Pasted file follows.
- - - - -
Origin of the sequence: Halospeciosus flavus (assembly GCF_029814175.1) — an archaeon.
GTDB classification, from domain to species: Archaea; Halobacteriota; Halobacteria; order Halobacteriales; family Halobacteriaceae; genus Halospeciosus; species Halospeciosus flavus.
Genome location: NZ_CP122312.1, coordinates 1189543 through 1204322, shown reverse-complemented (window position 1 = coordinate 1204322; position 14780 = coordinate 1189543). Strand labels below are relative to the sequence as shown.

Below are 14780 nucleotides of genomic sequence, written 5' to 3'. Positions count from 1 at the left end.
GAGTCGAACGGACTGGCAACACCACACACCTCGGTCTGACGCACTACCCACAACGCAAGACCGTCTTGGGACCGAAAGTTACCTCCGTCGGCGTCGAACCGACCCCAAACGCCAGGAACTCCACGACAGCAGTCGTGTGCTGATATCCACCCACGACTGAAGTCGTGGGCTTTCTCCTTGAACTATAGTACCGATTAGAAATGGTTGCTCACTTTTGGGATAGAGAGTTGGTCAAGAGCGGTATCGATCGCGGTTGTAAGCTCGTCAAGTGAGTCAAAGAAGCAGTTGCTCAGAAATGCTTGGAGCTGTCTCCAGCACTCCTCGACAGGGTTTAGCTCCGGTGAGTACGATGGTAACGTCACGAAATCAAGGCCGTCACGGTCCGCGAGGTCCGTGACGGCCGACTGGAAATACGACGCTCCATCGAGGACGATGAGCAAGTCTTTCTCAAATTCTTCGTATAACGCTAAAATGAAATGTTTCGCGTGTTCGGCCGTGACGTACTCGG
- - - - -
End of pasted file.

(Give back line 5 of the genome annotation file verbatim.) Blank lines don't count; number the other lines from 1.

GAGTCGAACGGACTGGCAACACCACACACCTCGGTCTGACGCACTACCCACAACGCAAGACCGTCTTGGGACCGAAAGTTACCTCCGTCGGCGTCGAACCGACCCCAAACGCCAGGAACTCCACGACAGCAGTCGTGTGCTGATATCCACCCACGACTGAAGTCGTGGGCTTTCTCCTTGAACTATAGTACCGATTAGAAATGGTTGCTCACTTTTGGGATAGAGAGTTGGTCAAGAGCGGTATCGATCGCGGTTGTAAGCTCGTCAAGTGAGTCAAAGAAGCAGTTGCTCAGAAATGCTTGGAGCTGTCTCCAGCACTCCTCGACAGGGTTTAGCTCCGGTGAGTACGATGGTAACGTCACGAAATCAAGGCCGTCACGGTCCGCGAGGTCCGTGACGGCCGACTGGAAATACGACGCTCCATCGAGGACGATGAGCAAGTCTTTCTCAAATTCTTCGTATAACGCTAAAATGAAATGTTTCGCGTGTTCGGCCGTGACGTACTCGG